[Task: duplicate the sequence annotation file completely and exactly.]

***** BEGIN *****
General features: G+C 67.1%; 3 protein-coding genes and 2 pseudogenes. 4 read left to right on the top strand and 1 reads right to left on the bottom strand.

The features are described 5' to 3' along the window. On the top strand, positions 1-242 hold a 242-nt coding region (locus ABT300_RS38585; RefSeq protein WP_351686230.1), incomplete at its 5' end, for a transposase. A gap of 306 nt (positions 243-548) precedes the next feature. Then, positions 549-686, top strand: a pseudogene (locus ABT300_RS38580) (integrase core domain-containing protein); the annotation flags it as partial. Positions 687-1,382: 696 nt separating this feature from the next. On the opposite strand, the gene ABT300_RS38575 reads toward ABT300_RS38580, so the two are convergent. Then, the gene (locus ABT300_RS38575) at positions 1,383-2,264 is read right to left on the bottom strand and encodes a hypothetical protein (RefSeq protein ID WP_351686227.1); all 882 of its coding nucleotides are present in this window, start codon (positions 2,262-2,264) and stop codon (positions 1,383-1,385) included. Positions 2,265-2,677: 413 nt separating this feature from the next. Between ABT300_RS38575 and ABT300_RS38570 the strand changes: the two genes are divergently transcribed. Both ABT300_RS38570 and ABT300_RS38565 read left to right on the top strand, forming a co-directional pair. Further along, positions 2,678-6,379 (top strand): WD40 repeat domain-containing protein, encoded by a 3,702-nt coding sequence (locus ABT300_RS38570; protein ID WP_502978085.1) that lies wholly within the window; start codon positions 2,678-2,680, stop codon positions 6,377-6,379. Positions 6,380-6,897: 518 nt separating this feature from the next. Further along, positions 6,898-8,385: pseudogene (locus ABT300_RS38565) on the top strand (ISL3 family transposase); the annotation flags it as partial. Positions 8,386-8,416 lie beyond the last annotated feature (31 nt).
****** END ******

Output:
General features: G+C 67.1%; 3 protein-coding genes and 2 pseudogenes. 4 read left to right on the top strand and 1 reads right to left on the bottom strand.

The features are described 5' to 3' along the window. On the top strand, positions 1-242 hold a 242-nt coding region (locus ABT300_RS38585; RefSeq protein WP_351686230.1), incomplete at its 5' end, for a transposase. A gap of 306 nt (positions 243-548) precedes the next feature. Then, positions 549-686, top strand: a pseudogene (locus ABT300_RS38580) (integrase core domain-containing protein); the annotation flags it as partial. Positions 687-1,382: 696 nt separating this feature from the next. On the opposite strand, the gene ABT300_RS38575 reads toward ABT300_RS38580, so the two are convergent. Then, the gene (locus ABT300_RS38575) at positions 1,383-2,264 is read right to left on the bottom strand and encodes a hypothetical protein (RefSeq protein ID WP_351686227.1); all 882 of its coding nucleotides are present in this window, start codon (positions 2,262-2,264) and stop codon (positions 1,383-1,385) included. Positions 2,265-2,677: 413 nt separating this feature from the next. Between ABT300_RS38575 and ABT300_RS38570 the strand changes: the two genes are divergently transcribed. Both ABT300_RS38570 and ABT300_RS38565 read left to right on the top strand, forming a co-directional pair. Further along, positions 2,678-6,379 (top strand): WD40 repeat domain-containing protein, encoded by a 3,702-nt coding sequence (locus ABT300_RS38570; protein ID WP_502978085.1) that lies wholly within the window; start codon positions 2,678-2,680, stop codon positions 6,377-6,379. Positions 6,380-6,897: 518 nt separating this feature from the next. Further along, positions 6,898-8,385: pseudogene (locus ABT300_RS38565) on the top strand (ISL3 family transposase); the annotation flags it as partial. Positions 8,386-8,416 lie beyond the last annotated feature (31 nt).